A Green Wedding at the Donner Pass
Here in the high Sierras just west of the Nevada state line, a place of almost unbearable beauty, the Callahan and Green clans finalized a familial merger.
The wedding site is not far from the place where the Donner party, European-American immigrants from the east, found themselves snow-bound and starved a century and a half ago, resorting to cannibalism to survive before the spring thaw, when they stumbled out, picked up the pieces, tried to forget the horror and remade their lives as Californians. Jim, my brother-in-law’s father and a Navy man possessed of a macabre sensibility, mentions it first, but several of my own kinfolk bring it up as well.
It’s surreal to think about that historical footnote, with traffic zooming past on Interstate 80 from Reno to Sacramento, us campers settled into canvas-covered cabins situated along the tumbling Yuba River accessed with the ease of new rental cars navigated down rutted dirt roads. My sister and her new husband picked this spot because of their simple love of the outdoors, and the mutual trust and joy they’ve found together from rock-climbing, hiking and mountaineering. In this new century, it seems increasingly appropriate as a gathering place for family and friends to witness these partners’ vows.
My sister came west after a stint working in Washington, DC following her graduation from Cornell University in New York. She came to Davis to study for her doctorate in nutrition in California’s north-central valley, where she met Rob and began a new life. A native San Diegan, Rob too is a product of restlessness and migration. His mother, from an ethnic Chinese family in Indonesia, made her way to Hong Kong, and then to southern California. So there is family from Indonesia here this weekend, along with a university friend from Spain. Our second cousin, Tracy, who is officiating the wedding, has an adopted daughter from China. There are many hues and cultures melded in the circle of love that surrounds my sister and new husband.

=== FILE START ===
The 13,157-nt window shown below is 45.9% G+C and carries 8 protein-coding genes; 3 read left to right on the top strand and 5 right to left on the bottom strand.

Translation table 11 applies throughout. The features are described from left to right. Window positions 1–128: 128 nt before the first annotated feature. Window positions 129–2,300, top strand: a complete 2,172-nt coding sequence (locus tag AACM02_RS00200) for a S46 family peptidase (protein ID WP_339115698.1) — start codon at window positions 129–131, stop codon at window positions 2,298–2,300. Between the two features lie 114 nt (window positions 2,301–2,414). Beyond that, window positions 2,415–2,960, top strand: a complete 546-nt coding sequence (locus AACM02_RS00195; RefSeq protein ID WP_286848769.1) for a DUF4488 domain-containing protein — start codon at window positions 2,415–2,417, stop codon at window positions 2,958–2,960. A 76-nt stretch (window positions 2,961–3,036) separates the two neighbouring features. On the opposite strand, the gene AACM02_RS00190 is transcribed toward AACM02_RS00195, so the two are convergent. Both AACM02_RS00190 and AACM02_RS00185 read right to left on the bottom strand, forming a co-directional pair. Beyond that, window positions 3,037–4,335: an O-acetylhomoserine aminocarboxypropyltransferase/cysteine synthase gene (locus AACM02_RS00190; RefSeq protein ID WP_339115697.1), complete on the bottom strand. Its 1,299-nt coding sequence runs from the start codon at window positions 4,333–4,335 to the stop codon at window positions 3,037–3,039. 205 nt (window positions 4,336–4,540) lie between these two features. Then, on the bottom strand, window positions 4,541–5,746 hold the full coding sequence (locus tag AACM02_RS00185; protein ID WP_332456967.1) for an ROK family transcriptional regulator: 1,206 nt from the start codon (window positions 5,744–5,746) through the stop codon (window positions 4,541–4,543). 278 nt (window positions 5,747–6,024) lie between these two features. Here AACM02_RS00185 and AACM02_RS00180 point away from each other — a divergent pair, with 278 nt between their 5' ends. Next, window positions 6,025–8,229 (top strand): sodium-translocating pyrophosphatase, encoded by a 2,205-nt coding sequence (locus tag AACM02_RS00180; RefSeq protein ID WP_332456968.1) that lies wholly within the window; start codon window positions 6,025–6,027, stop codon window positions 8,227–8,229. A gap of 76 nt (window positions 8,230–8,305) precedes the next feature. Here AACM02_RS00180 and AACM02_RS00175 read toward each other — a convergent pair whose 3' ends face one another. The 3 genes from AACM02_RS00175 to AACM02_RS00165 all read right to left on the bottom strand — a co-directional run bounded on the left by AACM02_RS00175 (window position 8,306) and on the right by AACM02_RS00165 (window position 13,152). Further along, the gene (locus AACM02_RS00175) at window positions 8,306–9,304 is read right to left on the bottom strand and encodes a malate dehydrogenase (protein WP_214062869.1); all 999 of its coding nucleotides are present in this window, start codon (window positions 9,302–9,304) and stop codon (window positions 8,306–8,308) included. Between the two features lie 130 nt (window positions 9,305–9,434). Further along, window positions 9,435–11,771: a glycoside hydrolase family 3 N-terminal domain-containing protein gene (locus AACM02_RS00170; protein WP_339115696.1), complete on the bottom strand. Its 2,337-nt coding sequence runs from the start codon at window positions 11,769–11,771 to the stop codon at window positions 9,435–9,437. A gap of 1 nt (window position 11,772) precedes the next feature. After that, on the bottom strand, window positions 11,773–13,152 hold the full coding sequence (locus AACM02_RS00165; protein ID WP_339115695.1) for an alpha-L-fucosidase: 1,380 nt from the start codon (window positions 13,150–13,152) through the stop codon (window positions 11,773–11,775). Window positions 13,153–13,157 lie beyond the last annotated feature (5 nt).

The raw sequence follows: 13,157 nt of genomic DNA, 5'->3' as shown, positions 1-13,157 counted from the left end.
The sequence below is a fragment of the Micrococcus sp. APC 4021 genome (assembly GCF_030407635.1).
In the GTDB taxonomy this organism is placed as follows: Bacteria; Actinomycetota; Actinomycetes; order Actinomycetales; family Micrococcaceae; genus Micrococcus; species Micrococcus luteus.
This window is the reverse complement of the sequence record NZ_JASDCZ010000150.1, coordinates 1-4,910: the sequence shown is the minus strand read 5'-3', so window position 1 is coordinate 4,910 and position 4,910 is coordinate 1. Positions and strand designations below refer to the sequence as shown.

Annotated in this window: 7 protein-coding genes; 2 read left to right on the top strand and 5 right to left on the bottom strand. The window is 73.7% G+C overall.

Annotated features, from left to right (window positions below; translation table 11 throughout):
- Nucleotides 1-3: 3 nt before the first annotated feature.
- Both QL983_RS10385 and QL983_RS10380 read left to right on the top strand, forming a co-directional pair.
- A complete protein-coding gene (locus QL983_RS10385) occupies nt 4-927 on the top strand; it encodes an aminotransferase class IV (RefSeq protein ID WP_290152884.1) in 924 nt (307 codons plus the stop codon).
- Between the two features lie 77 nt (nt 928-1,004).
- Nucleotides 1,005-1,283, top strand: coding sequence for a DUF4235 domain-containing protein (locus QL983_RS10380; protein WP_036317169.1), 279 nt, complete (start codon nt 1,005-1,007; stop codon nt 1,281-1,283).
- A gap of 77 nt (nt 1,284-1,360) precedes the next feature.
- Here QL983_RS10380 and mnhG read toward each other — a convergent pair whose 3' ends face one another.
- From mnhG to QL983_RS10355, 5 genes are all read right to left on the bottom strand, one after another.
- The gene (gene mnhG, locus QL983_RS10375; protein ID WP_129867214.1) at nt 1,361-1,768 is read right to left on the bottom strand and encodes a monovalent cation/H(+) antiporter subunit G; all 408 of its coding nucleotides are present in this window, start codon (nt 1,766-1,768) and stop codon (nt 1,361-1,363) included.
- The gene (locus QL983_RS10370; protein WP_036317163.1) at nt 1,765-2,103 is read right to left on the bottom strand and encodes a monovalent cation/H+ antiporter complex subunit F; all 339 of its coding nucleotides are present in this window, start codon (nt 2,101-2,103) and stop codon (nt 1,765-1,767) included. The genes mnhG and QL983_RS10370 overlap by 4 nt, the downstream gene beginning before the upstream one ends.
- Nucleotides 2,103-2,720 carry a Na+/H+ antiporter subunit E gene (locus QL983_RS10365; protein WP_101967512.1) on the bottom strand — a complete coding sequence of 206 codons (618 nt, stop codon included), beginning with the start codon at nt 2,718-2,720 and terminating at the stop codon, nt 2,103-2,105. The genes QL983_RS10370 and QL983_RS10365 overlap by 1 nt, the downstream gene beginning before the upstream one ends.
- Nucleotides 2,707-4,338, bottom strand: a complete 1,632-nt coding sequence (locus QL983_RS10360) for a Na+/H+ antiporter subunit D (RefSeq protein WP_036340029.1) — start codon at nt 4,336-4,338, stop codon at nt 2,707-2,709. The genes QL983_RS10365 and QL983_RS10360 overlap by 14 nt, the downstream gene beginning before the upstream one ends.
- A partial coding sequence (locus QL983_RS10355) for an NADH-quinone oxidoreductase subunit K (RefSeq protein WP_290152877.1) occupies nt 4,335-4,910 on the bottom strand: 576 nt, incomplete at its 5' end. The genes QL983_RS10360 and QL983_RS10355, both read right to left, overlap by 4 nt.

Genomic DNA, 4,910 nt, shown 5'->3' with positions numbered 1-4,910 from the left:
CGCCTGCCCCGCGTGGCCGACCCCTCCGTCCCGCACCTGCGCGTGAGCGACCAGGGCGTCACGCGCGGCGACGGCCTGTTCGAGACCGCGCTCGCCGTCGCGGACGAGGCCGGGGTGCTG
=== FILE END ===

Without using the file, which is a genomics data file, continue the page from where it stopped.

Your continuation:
From our side of the family, there are Sawyers here from Illinois, friends from Kentucky – where my parents went to pursue their Aquarian experiment of voluntary peasantry – Greens from all points: Philadelphia, Florida, Los Angeles, Kentucky, again.
The groom and the groomsmen are dressed in these Mexican-made suits – a dark brown that is classy in a World War II-era way but earthy enough to camouflage the dust – matched with white dress shirts, brown Oxfords and ties of turquoise and blue. My sister is resplendent in her white dress, and the bridesmaids wear blue. My sister has chosen an essay by Wendell Berry, our distant neighbor in Kentucky, for me to read during the ceremony. I adopt my best Hebrew Scripture cadence to convey these passages about the way life does not conform to individual wills; at best it’s an unpredictable result of collective efforts. Mostly though, like farming, you do not try to perfect what nature has already produced, but only to honor its integrity with your mutual care for each other.
But before we get to that point, one of the bridesmaids begins to lean against my sister’s childhood friend, Laurel, and then to wobble and sway under the bright sun. Christy’s knees buckle and she begins to slide to the earth, and three or four people cradle her head to break the fall. The bridesmaid’s boyfriend, one of the groomsmen, breaks from the line with an expression of alarm and rushes to her side. Rob, who is a doctor, steps out from the bride and officiant, and hovers briefly over Christy. Another doctor and a pre-med student materialize, and Rob lifts the swooning woman’s legs to drain the blood back to her head. A volunteer server is soon on the scene with a cup of ice water.
One of the elderly guests surrenders a wheelchair and Christy takes her place in the shade with the groomsmen, while I switch out and join the bridesmaids. It’s the high altitude, the sun, the lack of food and maybe a touch of alcohol. In any case, Christy revives and stays through the reception.
Such is the unpredictability of life. In the moments we designate as special, life intervenes and binds us together in care. We improvise and carry on.
All of us have a role. Rob’s cousin from the Bay area, a food writer, serves whiskey punch made with Jim Beam, the vintage of Frankfort, Ky., where I graduated from high school. My cousin DJs from a catalogue of songs on his laptop. I toast my sister and her new husband, and they dance to Tom Waits’ “Alice.”
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